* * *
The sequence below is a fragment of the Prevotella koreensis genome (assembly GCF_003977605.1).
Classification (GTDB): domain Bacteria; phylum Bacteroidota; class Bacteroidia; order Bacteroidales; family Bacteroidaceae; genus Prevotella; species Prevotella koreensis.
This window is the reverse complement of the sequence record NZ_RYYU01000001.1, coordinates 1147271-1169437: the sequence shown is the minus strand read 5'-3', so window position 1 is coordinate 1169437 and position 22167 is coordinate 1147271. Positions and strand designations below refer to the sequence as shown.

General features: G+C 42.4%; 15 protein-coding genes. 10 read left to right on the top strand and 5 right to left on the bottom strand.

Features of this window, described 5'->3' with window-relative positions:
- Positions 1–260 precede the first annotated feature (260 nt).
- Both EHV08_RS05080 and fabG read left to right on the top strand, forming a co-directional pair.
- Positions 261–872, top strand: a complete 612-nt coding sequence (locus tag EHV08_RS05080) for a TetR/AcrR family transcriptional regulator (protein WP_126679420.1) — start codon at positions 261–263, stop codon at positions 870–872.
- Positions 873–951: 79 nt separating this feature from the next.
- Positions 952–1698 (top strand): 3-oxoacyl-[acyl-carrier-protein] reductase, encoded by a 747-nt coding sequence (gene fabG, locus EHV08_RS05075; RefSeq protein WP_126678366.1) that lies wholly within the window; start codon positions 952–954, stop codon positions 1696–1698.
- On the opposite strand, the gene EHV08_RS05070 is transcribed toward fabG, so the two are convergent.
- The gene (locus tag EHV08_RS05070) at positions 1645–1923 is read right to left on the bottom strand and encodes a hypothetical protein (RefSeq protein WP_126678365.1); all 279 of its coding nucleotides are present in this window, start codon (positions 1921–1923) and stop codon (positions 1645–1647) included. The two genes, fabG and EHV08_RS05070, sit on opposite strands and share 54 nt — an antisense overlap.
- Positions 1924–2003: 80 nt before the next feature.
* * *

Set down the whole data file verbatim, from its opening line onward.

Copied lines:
The sequence below is a fragment of the Prevotella koreensis genome (assembly GCF_003977605.1).
Classification (GTDB): domain Bacteria; phylum Bacteroidota; class Bacteroidia; order Bacteroidales; family Bacteroidaceae; genus Prevotella; species Prevotella koreensis.
This window is the reverse complement of the sequence record NZ_RYYU01000001.1, coordinates 1147271-1169437: the sequence shown is the minus strand read 5'-3', so window position 1 is coordinate 1169437 and position 22167 is coordinate 1147271. Positions and strand designations below refer to the sequence as shown.

General features: G+C 42.4%; 15 protein-coding genes. 10 read left to right on the top strand and 5 right to left on the bottom strand.

Features of this window, described 5'->3' with window-relative positions:
- Positions 1–260 precede the first annotated feature (260 nt).
- Both EHV08_RS05080 and fabG read left to right on the top strand, forming a co-directional pair.
- Positions 261–872, top strand: a complete 612-nt coding sequence (locus tag EHV08_RS05080) for a TetR/AcrR family transcriptional regulator (protein WP_126679420.1) — start codon at positions 261–263, stop codon at positions 870–872.
- Positions 873–951: 79 nt separating this feature from the next.
- Positions 952–1698 (top strand): 3-oxoacyl-[acyl-carrier-protein] reductase, encoded by a 747-nt coding sequence (gene fabG, locus EHV08_RS05075; RefSeq protein WP_126678366.1) that lies wholly within the window; start codon positions 952–954, stop codon positions 1696–1698.
- On the opposite strand, the gene EHV08_RS05070 is transcribed toward fabG, so the two are convergent.
- The gene (locus tag EHV08_RS05070) at positions 1645–1923 is read right to left on the bottom strand and encodes a hypothetical protein (RefSeq protein WP_126678365.1); all 279 of its coding nucleotides are present in this window, start codon (positions 1921–1923) and stop codon (positions 1645–1647) included. The two genes, fabG and EHV08_RS05070, sit on opposite strands and share 54 nt — an antisense overlap.
- Positions 1924–2003: 80 nt before the next feature.